One of the best things about ordering Chinese takeout is getting to choose from a long list of sweet and savory options. It means there's something for everyone to enjoy, whether they like tofu, egg foo young, or sweet and sour. But there are three common Chinese menu options that everyone seems to mix up.
What's the difference between sesame chicken, General Tso's chicken, and orange chicken? While each of these dishes is similar, they each have their own distinct qualities. For example, the main difference between General Tso's chicken and orange chicken is that General Tso's chicken has a lighter, crispier batter, while orange chicken uses citrus. In comparison, sesame chicken uses sesame seeds to add texture and flavor.
However, this is just the tip of the iceberg when it comes to these three classic Chinese-American dishes. Learn more about what makes each one unique below.
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What is Sesame Chicken?
Sesame chicken may be one of the most popular Chinese-American dishes to order for takeout, but the dish actually has its roots in the Chinese province of Guangdong. It is thought to have been conceived in the 1980s, using both sesame oil and sesame seeds to give it a rich, nutty flavor.
Today, it is mostly eaten in the United States and Europe, where it appears commonly on takeout menus. While sesame chicken isn't commonly eaten in China today, it still retains a touch of its home country in its recipe.
Taste and Texture
The important thing to understand about sesame chicken is that it has more in common with orange chicken and General Tso's chicken than it has differences. All three of them are deep-fried and coated in a sweet and tangy sauce. Chances are, if you're a fan of one of them, you're a fan of all of them.
That being said, there are a few things that set sesame chicken apart in terms of taste and texture. First, the sesame seeds and sesame oil give it a mild, nutty taste. This pairs well with the overall sweetness and is a perfect choice for those who prefer more mild flavors. Of the three, it is the least spicy.
When it comes to texture, sesame chicken is the same as orange chicken. Both use an egg-based batter, which gives them a somewhat chewier texture. Also, the sesame seeds add a slight crunch that the other two lack.
However, it's important to remember that these recipes can vary from restaurant to restaurant.
Sesame chicken probably has the most distinctive appearance among the three classic Chinese-American chicken dishes. It is covered in white sesame seeds, which contrast against the crispy fried exterior.
Other than that, it is similar in color to the other dishes. The sauce is light brown, which comes from the soy sauce and brown sugar used in it. In many cases, the dishes also include broccoli, which also contrasts the color of the batter and gives the dish a fresher look.
All three of these chicken dishes use a similar basic recipe, which is then altered depending on which of the three the customer orders. The base recipe uses chicken thighs coated in a batter of cornstarch and eggs and then fried. The base sauce includes rice vinegar, soy sauce, sesame oil, and brown sugar.
Sesame chicken is the most simple variation of the three, adding just sesame seeds to the recipe.
Overall, sesame chicken is best enjoyed as an occasional treat, as it doesn't offer much in the way of nutrition. It is high in fat, sodium, cholesterol, and sugar and will likely lead to weight gain if eaten regularly.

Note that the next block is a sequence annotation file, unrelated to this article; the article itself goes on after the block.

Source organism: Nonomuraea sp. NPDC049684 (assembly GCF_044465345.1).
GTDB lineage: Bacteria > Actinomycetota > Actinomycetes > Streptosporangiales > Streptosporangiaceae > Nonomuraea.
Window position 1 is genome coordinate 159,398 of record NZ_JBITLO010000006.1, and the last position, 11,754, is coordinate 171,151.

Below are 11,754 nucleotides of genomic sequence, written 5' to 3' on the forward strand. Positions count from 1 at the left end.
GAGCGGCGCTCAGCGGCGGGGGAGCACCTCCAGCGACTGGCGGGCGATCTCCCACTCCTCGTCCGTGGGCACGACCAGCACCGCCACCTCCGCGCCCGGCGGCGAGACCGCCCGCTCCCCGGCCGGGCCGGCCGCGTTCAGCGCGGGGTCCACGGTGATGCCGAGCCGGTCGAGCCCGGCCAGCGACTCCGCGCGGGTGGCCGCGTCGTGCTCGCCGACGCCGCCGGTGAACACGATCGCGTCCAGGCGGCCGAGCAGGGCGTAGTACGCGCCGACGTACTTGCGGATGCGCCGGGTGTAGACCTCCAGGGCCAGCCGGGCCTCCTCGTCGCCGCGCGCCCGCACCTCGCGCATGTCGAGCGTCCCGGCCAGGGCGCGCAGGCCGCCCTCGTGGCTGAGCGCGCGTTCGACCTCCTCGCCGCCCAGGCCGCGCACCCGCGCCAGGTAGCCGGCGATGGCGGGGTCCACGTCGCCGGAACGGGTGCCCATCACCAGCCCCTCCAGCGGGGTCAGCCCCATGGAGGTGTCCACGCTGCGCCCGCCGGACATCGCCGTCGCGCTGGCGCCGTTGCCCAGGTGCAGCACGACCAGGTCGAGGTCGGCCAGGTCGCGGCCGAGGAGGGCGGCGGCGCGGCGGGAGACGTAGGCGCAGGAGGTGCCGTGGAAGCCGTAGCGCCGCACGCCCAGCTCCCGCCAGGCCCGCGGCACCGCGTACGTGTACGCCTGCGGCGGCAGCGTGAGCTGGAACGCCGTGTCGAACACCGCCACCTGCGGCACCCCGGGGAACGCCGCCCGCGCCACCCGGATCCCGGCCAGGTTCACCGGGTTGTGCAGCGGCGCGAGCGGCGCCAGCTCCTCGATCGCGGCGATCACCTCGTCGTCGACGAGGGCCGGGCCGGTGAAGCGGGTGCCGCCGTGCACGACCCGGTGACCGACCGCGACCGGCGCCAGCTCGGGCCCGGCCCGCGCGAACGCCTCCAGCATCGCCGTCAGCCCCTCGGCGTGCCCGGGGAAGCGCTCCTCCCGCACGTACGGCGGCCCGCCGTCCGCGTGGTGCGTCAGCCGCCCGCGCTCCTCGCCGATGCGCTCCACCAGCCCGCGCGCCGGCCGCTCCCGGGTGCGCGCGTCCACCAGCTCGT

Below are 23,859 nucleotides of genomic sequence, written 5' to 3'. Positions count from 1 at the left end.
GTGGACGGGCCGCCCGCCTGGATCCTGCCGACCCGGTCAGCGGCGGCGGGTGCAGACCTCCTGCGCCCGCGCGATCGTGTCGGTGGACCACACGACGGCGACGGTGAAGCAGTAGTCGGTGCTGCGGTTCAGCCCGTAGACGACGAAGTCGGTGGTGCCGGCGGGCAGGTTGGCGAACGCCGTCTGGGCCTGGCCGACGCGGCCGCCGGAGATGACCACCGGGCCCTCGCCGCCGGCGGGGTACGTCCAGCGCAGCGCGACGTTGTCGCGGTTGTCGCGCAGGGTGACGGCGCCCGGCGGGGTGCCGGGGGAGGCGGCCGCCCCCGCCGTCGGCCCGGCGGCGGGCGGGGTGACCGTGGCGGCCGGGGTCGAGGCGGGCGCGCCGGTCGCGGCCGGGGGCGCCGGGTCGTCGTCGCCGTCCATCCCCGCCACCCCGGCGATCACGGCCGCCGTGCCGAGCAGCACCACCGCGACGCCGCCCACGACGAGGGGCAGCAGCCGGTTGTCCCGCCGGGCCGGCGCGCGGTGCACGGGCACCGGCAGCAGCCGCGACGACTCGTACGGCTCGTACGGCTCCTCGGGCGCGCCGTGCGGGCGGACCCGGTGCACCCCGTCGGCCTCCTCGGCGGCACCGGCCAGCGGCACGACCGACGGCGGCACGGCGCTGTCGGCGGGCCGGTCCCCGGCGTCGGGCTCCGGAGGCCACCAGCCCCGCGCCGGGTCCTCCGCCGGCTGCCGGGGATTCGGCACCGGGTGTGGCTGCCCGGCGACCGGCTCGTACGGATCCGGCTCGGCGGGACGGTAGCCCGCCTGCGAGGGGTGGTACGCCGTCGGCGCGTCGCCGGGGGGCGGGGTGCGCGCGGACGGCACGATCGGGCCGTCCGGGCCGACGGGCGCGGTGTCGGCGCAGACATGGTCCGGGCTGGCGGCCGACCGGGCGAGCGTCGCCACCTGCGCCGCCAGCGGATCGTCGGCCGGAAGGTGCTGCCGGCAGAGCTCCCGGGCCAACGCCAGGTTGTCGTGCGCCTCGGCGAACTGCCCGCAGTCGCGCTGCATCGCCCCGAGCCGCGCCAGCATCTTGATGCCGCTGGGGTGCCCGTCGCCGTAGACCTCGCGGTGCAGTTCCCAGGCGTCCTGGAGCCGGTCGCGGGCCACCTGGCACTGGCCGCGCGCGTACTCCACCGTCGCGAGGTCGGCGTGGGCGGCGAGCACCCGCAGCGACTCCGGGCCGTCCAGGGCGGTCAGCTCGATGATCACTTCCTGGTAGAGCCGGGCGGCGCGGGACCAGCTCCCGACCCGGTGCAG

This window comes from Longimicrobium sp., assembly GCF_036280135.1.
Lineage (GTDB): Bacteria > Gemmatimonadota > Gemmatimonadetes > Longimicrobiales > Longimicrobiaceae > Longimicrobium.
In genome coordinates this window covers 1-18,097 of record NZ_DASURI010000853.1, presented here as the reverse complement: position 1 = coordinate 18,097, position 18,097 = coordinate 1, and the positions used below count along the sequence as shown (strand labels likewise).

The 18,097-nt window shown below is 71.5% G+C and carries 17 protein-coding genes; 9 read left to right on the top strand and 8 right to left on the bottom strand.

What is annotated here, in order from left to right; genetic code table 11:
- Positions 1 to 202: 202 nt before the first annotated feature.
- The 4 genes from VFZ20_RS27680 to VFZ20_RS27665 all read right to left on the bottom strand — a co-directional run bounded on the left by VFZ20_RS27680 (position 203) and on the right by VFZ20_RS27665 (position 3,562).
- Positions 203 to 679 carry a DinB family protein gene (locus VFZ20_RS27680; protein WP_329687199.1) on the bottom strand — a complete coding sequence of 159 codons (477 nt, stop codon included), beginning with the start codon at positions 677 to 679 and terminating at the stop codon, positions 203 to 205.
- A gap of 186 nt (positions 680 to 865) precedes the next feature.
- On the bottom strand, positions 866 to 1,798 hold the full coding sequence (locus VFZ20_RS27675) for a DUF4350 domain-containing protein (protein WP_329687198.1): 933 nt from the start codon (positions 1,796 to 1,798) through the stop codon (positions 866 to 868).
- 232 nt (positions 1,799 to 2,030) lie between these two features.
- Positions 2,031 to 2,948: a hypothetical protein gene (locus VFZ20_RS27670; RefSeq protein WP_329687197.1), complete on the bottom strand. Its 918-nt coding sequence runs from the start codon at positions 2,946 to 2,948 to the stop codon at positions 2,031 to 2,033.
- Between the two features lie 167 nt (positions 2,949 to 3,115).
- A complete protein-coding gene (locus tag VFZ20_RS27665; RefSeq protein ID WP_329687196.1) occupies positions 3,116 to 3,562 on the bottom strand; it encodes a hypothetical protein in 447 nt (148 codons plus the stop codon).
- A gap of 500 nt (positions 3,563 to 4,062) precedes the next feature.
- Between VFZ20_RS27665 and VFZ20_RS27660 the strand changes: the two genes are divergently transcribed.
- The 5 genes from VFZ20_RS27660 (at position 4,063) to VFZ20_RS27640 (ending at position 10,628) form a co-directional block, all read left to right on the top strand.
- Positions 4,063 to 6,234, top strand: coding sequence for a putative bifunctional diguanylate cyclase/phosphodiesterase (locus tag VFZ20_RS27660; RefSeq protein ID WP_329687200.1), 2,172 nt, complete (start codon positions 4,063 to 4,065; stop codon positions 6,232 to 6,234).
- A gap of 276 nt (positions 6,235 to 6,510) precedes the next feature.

However, it does offer a moderate dose of vitamin B6, calcium, potassium, iron, and magnesium. Most of these nutrients come from the chicken itself rather than the batter or the sauce.
What other nutrients does chicken have? Learn more about this bird's nutritional value here.
What is General Tso's Chicken?
You might be surprised to learn that General Tso's chicken actually has a longer history than its cousin, sesame chicken. It is said to have been created by chef Peng Chang-Kuei in Taiwan nearly 70 years ago, in 1955. Its original-sounding name came from a real general in the Qing dynasty.
Like sesame chicken and orange chicken, General Tso's chicken is mostly eaten in the western world today. It is enjoyed by those who prefer a slightly spicier flavor and a bit of extra crunch.
Taste and Texture
Of these three Chinese-American recipes, General Tso's chicken has a spicier flavor, incorporating a higher portion of red chiles in its recipe. Some might also say that its sauce is the most complex, with richer umami notes and a greater variety of aromatic flavors. While still quite sweet, it is the most similar to American barbecue sauce of the three.
The other major difference you'll notice when eating General Tso's chicken is the texture. The batter is lighter, crispier, and crunchier, giving it a unique textural profile.
If you were to look at each of these fried chicken dishes side-by-side, General Tso's would stand out for its dark color and slightly thicker sauce. While the exact color of the sauce will vary from restaurant to restaurant, the addition of soy sauce and hoisin will give General Tso's a less orange and more dark brown color.
You can also distinguish General Tso's chicken by its lack of sesame seeds and bright orange coloring. While it doesn't have any visible ingredients like the other two, it still has a unique appearance.
General Tso's chicken has the longest list of ingredients of these three chicken recipes. In addition to the basic sauce of rice vinegar, soy, sesame oil, and brown sugar, it also includes chicken broth, chili peppers, fresh ginger, garlic, and hoisin. This gives it a much more complex flavor and deeper color compared to the other two.